The war between life insurance carriers and STOLI promoters is in full force, and the tide may be turning in the carriers’ favor. In the latest battle, the Delaware Supreme Court reached a ruling on Sept. 20 in the case of Lincoln National Life Insurance Co. v. Schlanger that could dramatically affect stranger-originated life insurance (STOLI) schemes across the country.
In the Lincoln case, the policy at issue was a $6 million face-value policy issued by Lincoln on Joseph Schlanger’s life and owned by the Joseph Schlanger 2006 Insurance Trust.
Schlanger died just over two years after the policy was issued. The life insurance trust sought to collect the death benefit from Lincoln shortly thereafter. Lincoln sued in Delaware state court asking the court to find that the policy was void for lack of an insurable interest.
Lincoln claimed that the policy was never intended for legitimate insurance needs and that it was intended by the insured to be transferred to GIII, a private investing firm, using a multi-layer trust scheme to hide the true nature of the transaction from the carrier.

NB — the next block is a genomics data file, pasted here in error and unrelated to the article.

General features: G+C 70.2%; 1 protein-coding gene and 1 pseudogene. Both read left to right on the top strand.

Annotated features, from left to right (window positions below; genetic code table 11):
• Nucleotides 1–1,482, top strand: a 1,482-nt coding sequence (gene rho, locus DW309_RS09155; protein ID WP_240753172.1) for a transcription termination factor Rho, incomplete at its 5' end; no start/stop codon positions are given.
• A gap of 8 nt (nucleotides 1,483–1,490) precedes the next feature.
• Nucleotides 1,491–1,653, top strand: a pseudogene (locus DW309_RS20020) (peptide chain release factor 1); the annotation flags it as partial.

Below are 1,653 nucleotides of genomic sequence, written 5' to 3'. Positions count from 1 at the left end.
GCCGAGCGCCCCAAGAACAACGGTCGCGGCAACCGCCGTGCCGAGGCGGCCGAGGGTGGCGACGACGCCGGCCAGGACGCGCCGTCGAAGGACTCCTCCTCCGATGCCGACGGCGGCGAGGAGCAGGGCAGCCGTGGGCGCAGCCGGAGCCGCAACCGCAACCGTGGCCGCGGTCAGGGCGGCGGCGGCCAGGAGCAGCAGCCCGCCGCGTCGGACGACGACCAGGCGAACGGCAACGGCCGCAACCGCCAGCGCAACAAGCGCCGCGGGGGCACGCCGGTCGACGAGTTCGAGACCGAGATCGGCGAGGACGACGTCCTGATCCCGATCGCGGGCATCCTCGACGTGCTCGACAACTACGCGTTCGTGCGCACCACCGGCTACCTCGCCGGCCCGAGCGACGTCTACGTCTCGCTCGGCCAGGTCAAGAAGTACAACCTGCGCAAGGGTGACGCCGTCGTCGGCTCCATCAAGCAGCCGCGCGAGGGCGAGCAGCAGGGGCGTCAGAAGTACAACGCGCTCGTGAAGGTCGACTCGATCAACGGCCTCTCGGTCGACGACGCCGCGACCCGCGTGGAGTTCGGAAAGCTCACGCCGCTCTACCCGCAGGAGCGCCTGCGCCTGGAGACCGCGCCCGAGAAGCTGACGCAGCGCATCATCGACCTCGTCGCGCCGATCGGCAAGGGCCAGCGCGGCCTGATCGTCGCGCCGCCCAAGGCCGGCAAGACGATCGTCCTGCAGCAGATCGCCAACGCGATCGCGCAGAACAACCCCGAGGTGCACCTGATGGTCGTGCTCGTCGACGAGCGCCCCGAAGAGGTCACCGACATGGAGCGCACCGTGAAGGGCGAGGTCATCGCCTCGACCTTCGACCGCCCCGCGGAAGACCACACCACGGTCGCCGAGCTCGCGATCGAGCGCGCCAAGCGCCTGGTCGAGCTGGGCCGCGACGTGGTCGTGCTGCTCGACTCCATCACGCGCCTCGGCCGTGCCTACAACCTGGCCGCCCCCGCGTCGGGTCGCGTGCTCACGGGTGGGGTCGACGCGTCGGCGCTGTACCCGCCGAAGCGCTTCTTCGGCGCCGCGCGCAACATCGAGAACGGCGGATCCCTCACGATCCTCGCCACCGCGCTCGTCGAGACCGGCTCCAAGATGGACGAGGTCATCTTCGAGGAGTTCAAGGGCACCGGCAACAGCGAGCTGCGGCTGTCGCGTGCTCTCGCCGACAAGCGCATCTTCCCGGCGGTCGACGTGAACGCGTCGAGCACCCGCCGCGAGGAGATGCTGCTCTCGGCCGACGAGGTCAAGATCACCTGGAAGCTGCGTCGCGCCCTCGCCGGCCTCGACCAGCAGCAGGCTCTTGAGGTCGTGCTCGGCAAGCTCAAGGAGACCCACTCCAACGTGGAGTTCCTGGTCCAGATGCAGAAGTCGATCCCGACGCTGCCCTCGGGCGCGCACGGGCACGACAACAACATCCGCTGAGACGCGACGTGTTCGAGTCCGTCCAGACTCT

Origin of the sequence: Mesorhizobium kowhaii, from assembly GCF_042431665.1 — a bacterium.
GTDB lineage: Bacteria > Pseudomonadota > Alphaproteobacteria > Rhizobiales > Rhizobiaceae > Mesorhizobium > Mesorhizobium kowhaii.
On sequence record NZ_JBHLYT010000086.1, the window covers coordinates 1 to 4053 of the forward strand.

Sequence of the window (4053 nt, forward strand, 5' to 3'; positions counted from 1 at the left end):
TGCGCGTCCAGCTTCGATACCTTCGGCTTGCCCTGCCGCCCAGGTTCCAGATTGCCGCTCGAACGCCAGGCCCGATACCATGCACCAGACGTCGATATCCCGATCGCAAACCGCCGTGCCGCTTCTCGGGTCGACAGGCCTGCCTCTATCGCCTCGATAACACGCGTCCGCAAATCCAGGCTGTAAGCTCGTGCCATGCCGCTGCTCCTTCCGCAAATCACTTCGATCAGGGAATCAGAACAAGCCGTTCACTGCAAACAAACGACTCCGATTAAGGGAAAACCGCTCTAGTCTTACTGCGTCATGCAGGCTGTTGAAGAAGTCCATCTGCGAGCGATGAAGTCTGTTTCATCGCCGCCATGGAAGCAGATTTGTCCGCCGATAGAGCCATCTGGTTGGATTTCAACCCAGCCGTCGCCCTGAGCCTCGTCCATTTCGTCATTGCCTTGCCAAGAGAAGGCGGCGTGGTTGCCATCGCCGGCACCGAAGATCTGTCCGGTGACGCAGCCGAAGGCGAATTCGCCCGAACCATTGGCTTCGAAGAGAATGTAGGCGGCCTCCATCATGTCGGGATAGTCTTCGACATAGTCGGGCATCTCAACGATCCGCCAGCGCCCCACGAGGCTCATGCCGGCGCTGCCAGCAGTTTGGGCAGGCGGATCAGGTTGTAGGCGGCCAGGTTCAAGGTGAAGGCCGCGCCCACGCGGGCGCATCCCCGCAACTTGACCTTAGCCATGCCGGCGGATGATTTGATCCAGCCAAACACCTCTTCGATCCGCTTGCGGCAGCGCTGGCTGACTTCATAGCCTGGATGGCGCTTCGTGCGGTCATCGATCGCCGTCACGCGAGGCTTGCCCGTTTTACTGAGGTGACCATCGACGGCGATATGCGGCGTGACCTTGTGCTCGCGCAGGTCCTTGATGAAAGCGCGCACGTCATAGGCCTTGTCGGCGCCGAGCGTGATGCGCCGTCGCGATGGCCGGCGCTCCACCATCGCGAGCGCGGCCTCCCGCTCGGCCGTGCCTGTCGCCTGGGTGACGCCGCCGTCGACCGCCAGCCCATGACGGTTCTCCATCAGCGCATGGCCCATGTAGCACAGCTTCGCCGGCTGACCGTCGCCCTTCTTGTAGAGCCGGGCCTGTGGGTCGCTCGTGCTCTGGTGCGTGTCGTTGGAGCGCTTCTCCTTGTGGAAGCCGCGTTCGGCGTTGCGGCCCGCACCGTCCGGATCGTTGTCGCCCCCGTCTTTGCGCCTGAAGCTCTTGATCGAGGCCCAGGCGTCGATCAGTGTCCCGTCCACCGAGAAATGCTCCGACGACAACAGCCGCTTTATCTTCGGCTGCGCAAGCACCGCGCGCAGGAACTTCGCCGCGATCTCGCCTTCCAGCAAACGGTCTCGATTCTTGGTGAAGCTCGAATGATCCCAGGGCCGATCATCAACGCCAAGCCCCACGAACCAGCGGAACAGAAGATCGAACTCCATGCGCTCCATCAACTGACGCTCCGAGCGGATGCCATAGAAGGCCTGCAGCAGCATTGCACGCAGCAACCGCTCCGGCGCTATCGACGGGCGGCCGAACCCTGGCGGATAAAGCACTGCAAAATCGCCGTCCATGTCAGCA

The Court’s Decision
The Delaware Supreme Court answered the following question in its ruling: “Can a life insurer contest the validity of a life insurance policy based on a lack of insurable interest after expiration of the two year contestability period set out in the policy?”
The policy at issue has an incontestability clause that, as required by Delaware law, limited the insurance company’s right to contest the validity of the policy to the two years immediately after the policy was issued.
The carriers argued that a policy issued without an insurable interest is void when it is issued because it amounts to a “wager on human life.” Because the contestability period is specified in the policy’s incontestability clause, it is a part of the policy. If the policy is void from issuance, no policy exists and thus the incontestability clause is never operative.